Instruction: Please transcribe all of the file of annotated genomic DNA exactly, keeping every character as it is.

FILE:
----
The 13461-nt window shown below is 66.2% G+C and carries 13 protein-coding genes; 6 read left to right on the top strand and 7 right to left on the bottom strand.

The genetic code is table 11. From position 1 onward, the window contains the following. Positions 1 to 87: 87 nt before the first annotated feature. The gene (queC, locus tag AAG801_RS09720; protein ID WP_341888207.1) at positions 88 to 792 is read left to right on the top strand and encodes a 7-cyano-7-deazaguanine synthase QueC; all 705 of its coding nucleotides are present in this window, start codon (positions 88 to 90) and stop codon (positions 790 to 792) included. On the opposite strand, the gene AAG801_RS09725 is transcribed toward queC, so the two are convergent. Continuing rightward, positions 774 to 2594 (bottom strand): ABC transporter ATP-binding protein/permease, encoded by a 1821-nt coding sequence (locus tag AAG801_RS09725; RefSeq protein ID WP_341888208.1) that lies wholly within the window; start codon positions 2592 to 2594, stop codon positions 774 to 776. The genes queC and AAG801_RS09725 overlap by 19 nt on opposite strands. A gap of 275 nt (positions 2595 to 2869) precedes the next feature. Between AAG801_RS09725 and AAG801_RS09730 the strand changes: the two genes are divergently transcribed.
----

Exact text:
The 13461-nt window shown below is 66.2% G+C and carries 13 protein-coding genes; 6 read left to right on the top strand and 7 right to left on the bottom strand.

The genetic code is table 11. From position 1 onward, the window contains the following. Positions 1 to 87: 87 nt before the first annotated feature. The gene (queC, locus tag AAG801_RS09720; protein ID WP_341888207.1) at positions 88 to 792 is read left to right on the top strand and encodes a 7-cyano-7-deazaguanine synthase QueC; all 705 of its coding nucleotides are present in this window, start codon (positions 88 to 90) and stop codon (positions 790 to 792) included. On the opposite strand, the gene AAG801_RS09725 is transcribed toward queC, so the two are convergent. Continuing rightward, positions 774 to 2594 (bottom strand): ABC transporter ATP-binding protein/permease, encoded by a 1821-nt coding sequence (locus tag AAG801_RS09725; RefSeq protein ID WP_341888208.1) that lies wholly within the window; start codon positions 2592 to 2594, stop codon positions 774 to 776. The genes queC and AAG801_RS09725 overlap by 19 nt on opposite strands. A gap of 275 nt (positions 2595 to 2869) precedes the next feature. Between AAG801_RS09725 and AAG801_RS09730 the strand changes: the two genes are divergently transcribed.